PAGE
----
Saturday’s The Times declares that “Inspirational Olympic heroes turn cycling into a family favourite” and celebrates a 40% increase in cycling as a result of the track team’s success.
Meanwhile The Sunday Times manages to lead its Sport In Brief section with Mark Cavendish taking Milan-San Remo at the first attempt and the first British rider to claim it since Tom Simpson in 1964. Some will say this is disgracefully little but, given past record, it feels like a minor triumph that it is mentioned at all.
Nobody, apart from Cycling Weekly seems to have seen fit to mention Emma Pooley solo-ing to victory in the GP Etrusca on Friday. Or Nicole Cooke coming 5th the next day.
So perhaps Cavendish should feel lucky to have been mentioned at all. Indeed he acknowledged as much in his interviews after the race when asked if it would push football off the back pages:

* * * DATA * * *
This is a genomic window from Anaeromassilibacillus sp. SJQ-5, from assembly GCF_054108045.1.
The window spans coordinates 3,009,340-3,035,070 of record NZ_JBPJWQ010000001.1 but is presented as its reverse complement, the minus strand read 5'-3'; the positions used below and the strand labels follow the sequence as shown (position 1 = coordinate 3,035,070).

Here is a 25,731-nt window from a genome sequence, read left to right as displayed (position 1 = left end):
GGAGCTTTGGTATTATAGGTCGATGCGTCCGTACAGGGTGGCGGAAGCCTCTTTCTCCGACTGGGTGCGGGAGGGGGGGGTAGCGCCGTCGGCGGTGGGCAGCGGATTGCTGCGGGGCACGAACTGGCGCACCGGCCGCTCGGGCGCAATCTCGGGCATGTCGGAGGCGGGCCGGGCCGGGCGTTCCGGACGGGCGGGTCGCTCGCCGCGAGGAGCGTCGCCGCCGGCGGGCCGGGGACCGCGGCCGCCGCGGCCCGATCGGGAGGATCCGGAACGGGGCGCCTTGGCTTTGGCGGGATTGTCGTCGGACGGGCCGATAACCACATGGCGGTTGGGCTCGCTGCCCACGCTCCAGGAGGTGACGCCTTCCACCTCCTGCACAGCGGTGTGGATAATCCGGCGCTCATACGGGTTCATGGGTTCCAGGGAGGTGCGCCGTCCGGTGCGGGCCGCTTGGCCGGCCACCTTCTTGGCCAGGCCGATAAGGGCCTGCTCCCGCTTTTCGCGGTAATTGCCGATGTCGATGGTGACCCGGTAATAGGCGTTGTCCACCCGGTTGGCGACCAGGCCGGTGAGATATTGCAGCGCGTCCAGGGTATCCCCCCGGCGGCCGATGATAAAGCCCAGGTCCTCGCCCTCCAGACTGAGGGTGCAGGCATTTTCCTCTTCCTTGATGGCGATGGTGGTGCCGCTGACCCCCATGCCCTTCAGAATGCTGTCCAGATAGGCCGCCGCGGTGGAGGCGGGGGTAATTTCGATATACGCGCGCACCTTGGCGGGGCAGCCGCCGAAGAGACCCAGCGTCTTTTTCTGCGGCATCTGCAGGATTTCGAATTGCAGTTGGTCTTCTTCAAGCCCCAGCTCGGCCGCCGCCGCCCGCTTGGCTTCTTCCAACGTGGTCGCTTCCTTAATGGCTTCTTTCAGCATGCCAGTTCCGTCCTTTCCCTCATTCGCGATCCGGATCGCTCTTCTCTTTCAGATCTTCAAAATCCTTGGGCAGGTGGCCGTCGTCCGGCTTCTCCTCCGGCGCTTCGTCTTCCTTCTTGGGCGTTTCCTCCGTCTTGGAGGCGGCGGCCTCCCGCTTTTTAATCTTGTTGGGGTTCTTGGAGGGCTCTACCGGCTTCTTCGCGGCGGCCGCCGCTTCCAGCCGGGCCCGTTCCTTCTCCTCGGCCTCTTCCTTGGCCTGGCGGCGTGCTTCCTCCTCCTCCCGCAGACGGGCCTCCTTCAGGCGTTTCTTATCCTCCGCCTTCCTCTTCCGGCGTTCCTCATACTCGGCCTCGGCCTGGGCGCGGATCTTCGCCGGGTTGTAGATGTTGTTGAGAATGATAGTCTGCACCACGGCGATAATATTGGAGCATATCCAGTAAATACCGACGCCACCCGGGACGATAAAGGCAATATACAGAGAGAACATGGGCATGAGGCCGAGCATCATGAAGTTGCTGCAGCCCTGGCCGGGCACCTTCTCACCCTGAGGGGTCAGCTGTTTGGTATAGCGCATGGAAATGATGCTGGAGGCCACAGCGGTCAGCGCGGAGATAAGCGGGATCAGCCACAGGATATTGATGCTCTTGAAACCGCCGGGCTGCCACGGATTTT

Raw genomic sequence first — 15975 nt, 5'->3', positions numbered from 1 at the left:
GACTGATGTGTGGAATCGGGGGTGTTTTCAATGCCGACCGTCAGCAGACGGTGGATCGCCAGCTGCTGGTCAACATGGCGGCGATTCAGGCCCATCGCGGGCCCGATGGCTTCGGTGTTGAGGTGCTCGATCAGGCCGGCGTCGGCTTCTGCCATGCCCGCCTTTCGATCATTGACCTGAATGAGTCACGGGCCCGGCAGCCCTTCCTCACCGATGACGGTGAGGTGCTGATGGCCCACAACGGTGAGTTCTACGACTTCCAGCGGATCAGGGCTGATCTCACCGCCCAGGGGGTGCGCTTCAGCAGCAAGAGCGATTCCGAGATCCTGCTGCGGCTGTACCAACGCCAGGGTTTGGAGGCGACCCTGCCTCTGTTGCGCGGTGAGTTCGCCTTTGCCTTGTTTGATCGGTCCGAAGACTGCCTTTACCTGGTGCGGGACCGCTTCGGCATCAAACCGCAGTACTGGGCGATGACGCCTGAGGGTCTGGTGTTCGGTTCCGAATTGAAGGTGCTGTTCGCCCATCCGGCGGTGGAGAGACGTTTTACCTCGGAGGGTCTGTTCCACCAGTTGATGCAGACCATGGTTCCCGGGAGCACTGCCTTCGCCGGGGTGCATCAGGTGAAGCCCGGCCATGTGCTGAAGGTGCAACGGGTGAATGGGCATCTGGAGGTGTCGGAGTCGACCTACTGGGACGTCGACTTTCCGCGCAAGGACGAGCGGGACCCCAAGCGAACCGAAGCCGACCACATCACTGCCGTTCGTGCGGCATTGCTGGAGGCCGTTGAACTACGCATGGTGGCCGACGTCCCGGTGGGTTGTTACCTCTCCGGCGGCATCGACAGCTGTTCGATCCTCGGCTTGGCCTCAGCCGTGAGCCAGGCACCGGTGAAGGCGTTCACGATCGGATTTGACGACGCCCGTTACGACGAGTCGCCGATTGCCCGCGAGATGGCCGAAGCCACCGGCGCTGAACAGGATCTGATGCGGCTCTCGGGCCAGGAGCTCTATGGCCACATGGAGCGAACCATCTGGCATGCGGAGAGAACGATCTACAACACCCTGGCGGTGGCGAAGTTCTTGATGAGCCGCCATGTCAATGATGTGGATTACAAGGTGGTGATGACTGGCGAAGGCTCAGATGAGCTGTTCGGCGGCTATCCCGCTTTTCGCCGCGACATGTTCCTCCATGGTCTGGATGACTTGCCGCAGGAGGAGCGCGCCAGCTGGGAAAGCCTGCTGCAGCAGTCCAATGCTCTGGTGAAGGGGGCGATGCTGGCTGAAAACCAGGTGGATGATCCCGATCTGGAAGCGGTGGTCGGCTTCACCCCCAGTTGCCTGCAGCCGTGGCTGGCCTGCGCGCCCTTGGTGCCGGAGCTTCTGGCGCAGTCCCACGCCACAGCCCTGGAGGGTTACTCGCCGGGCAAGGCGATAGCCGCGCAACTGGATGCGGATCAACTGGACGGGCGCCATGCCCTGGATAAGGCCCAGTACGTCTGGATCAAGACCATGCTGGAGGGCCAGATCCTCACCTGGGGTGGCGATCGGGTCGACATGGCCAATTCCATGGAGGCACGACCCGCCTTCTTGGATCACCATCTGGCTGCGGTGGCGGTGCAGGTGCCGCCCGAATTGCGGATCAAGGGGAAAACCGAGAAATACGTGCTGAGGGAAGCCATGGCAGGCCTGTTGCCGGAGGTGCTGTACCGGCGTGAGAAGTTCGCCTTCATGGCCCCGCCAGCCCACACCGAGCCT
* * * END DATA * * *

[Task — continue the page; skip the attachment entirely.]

“No chance, it’s only the Olympics and Tour de France in the national news.”
Small steps but important ones if cycling is going to move into the mainstream. Participation builds expectation which can be developed into coverage with a little bit of application and perseverance.